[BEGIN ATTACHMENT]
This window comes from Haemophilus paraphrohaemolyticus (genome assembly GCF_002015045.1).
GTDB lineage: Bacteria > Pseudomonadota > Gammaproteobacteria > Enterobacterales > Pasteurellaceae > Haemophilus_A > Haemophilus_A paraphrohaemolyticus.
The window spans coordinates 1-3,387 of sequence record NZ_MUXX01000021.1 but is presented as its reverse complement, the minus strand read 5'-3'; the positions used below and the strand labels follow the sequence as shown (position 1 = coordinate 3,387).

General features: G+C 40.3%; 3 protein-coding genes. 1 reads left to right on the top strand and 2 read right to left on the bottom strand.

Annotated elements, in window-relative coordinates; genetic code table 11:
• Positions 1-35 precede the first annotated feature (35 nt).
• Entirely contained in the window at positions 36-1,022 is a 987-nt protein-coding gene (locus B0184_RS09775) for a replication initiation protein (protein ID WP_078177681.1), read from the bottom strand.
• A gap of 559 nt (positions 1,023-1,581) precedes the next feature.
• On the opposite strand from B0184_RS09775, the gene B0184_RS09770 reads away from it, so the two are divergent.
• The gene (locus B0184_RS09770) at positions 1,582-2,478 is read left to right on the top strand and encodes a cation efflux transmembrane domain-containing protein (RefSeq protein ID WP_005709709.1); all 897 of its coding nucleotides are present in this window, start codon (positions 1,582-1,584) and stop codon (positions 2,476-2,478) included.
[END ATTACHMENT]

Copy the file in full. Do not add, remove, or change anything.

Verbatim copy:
This window comes from Haemophilus paraphrohaemolyticus (genome assembly GCF_002015045.1).
GTDB lineage: Bacteria > Pseudomonadota > Gammaproteobacteria > Enterobacterales > Pasteurellaceae > Haemophilus_A > Haemophilus_A paraphrohaemolyticus.
The window spans coordinates 1-3,387 of sequence record NZ_MUXX01000021.1 but is presented as its reverse complement, the minus strand read 5'-3'; the positions used below and the strand labels follow the sequence as shown (position 1 = coordinate 3,387).

General features: G+C 40.3%; 3 protein-coding genes. 1 reads left to right on the top strand and 2 read right to left on the bottom strand.

Annotated elements, in window-relative coordinates; genetic code table 11:
• Positions 1-35 precede the first annotated feature (35 nt).
• Entirely contained in the window at positions 36-1,022 is a 987-nt protein-coding gene (locus B0184_RS09775) for a replication initiation protein (protein ID WP_078177681.1), read from the bottom strand.
• A gap of 559 nt (positions 1,023-1,581) precedes the next feature.
• On the opposite strand from B0184_RS09775, the gene B0184_RS09770 reads away from it, so the two are divergent.
• The gene (locus B0184_RS09770) at positions 1,582-2,478 is read left to right on the top strand and encodes a cation efflux transmembrane domain-containing protein (RefSeq protein ID WP_005709709.1); all 897 of its coding nucleotides are present in this window, start codon (positions 1,582-1,584) and stop codon (positions 2,476-2,478) included.